Skip to main content

A Peasant's Kitchen

kitch-en:  a room or area where food is cooked
(Free Online Dictionary)

I'm a person who enjoys spending time in my kitchen...trying new recipes, experimenting with ones that I've fixed dozens of times.  The kitchen is a place of hospitality.  It's a way of life. 

Recently, I've had conversations where friends have mentioned being in a slump when it comes to meal preparation.  Maybe it's because we are in one of the "change-over" seasons or perhaps fresh inspiration is needed.  The peasant's kitchen was one that utilized what was in the pantry, or could be garnered from the countryside or potager's garden.  With these simple thoughts in mind, here is what we are having for supper tonight...perhaps it will get you on the road to creative cookery.

Pasta with Pan Roasted Corn, Peppers and Salmon

2 cups frozen petite corn
2 cups sliced bell peppers (red, yellow, green mixture)
1 red onion, sliced
3 cloves minced garlic
salt and pepper to taste
red pepper flakes (optional)
1/2 cup coarsely chopped parsley

Saute these ingredients in 2 tablespoons of olive oil, until slightly caramelized.  Add one 6.5oz can of Alaskan salmon.  (Note:  I used a garlic/pepper salmon)

Cook 8oz of pasta (farfelle, casaresse - something small and twisty) in a pot of boiling, salted water.

Toss cooked pasta with the corn-salmon mixture.  Drizzle with olive oil, add chopped parsley and adjust seasonings.

4 servings

Along with the pasta, I'm serving roasted Brussel Sprouts and a simple salad of baby romaine with oil, vinegar, salt and fresh cracked pepper.

Mangia!  Missy


  1. Sounds utteryly delightful..think I will try it Friday..

    1. Thanks! I'm sure you will enjoy the pasta ... we sure did!


Post a Comment

Popular posts from this blog

the lights just clicked on

The lights just clicked on. The ones we hung outside last Friday when the day was bright and fair. Today it’s cloudy and cold. It’s dark earlier. So, the lights just clicked on.

It’s pretty. If I squint, the white fairy lights look like tiny gleaming stars. Bordering on gazing at an inky sky, dotted and specked with minute bursts of light.

Two Moravian stars with multi-faceted points hang. They sway with the breeze. Moving to the wind’s breathed music. They reflect in the open window; mirror images, star duets.

Santa arrives in a helicopter descent at the Old Mill. He sets up shop, elves and reindeer to join later. High fives, and shy giggles, the kids approach. Innocent, bright eyes wide open and hopeful.

It’s a magical and expectant season. It’s Advent.

Advent – the arrival of the awaited One – is more than my lights clicking on, the Moravian stars dancing and my grandkids’ wonder at the arrival of Santa. I love each of these experiences and the specialness of the memories.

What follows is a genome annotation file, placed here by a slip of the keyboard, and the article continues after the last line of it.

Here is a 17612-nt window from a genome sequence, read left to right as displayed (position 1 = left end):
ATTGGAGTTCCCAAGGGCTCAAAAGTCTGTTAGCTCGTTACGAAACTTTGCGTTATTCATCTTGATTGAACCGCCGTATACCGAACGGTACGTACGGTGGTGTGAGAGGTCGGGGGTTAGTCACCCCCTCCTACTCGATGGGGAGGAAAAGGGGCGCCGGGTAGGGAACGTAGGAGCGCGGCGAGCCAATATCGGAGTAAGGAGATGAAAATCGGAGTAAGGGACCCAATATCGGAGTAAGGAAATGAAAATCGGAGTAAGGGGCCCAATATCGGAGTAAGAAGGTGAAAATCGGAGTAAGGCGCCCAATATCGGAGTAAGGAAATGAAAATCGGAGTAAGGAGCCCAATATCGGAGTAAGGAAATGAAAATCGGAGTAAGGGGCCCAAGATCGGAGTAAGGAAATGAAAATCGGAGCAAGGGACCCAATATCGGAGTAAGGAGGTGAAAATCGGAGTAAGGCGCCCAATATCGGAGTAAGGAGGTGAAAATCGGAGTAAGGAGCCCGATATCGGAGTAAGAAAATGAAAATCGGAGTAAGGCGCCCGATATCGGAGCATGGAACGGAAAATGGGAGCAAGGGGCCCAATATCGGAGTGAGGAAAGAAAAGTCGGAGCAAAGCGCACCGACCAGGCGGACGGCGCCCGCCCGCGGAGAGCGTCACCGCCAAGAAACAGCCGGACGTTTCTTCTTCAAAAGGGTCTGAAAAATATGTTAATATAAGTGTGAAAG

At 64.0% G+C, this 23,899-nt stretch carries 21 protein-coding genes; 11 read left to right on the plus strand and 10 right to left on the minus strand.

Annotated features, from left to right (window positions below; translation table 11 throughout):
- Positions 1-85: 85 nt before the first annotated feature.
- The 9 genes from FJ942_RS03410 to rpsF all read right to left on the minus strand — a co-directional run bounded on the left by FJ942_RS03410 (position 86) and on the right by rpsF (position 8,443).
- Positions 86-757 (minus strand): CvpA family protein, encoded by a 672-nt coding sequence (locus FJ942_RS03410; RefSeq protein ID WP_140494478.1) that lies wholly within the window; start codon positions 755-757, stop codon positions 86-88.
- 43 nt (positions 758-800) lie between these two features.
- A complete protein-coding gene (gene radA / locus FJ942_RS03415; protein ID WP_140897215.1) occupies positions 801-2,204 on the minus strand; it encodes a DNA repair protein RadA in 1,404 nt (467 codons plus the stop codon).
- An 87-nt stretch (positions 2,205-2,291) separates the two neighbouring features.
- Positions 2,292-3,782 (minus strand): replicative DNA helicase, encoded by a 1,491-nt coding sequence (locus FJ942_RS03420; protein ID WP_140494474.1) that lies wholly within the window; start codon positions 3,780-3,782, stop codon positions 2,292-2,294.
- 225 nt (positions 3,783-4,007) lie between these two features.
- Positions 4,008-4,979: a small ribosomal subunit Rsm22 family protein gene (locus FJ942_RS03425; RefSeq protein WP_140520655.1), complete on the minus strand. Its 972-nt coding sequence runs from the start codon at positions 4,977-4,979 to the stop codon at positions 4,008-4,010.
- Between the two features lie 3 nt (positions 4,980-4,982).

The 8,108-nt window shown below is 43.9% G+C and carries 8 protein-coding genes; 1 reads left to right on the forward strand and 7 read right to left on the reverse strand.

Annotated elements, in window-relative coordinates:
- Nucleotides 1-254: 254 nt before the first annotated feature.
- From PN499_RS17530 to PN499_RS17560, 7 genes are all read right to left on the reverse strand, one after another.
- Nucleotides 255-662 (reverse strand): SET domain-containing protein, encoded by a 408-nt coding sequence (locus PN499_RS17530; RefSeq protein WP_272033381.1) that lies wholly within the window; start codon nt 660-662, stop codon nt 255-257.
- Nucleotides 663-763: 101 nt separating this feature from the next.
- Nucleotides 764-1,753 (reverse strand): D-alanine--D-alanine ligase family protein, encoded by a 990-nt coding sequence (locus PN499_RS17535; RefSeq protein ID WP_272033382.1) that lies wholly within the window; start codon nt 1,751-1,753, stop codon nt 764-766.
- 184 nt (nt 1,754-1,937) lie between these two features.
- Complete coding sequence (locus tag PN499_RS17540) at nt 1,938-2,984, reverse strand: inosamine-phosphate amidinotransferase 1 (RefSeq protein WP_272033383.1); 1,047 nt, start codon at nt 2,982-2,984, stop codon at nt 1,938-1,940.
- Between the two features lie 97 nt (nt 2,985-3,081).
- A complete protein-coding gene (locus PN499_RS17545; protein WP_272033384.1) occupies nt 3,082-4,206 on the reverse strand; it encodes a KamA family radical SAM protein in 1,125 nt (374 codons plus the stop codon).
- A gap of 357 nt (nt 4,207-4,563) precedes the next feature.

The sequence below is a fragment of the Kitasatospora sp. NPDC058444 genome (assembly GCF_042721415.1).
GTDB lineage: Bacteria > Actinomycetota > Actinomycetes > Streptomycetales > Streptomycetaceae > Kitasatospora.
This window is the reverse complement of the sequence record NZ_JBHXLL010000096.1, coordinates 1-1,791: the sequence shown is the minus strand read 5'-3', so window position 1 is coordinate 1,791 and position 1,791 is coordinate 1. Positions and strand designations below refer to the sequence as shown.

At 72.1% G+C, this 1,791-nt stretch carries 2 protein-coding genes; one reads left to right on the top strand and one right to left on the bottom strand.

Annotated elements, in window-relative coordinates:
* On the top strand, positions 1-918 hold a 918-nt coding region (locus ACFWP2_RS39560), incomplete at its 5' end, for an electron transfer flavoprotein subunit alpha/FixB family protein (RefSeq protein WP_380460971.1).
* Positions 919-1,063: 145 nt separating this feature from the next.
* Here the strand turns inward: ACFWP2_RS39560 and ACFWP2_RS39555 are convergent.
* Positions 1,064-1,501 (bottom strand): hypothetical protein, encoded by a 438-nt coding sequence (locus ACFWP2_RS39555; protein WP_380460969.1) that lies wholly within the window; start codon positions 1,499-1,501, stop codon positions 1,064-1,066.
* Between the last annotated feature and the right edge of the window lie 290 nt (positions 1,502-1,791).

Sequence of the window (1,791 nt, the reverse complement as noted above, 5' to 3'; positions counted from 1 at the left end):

A baby sh…

the quiet paradox

I'm a music girl, but I like the quiet. So, I live with this paradox. I see other enigmas in my life - some are trivial, others deserve attention.

Look at society. Our current culture is rife in a quagmire of nonsensical. We say we care and want to love, yet do nothing. Or, worse, we simply yammer on about how "somebody" really should be taking care of this or that. I'm guilty here. No stones are being cast.

Ergo, I turned off the music to sit in the quiet. What can be heard in the quiet is unreal; the birds waking up, the guy down the street is warming his truck, the slight ringing in my ears,  my thoughts. I can hear my thoughts instead of drowning them out with sound. Sound that I normally groove on.

When I hear my thoughts, I'm more aware of the paradox. Even as I sit, the furnace clicks off and the sound of the refrigerator is noticeable; a see-saw invasion to my soul searching and hearing.

My interlude with quiet is ending. The sun is pouring through the w…

excellent. how serious are you?

Have you been told you always say something? I have. Evidently, I respond with "excellent" and then ask two questions:

How serious are you? And, what's the vision?
Each could be asked independently of each other or in reverse order, stacked on each other. Answering one leads to the asking and answering of the other. I know, it sounds like a labyrinth conversation.

How serious are you? About a decision, about a change, about a direction or choice? If the answer is some laissez faire something, then nothing will occur. Serious action will not take place, and probably nothing will come of the thought. You see, the degree of seriousness creates movement. Movement, in turn creates a response.

I picture it like the proverbial mousetrap game - the dropped marble starts a chain of events.
What's the vision is directly tied to the serious question. The vision will determine the degree to which we seriously take things. A wishy-washy, obscured view doesn't require much. Howe…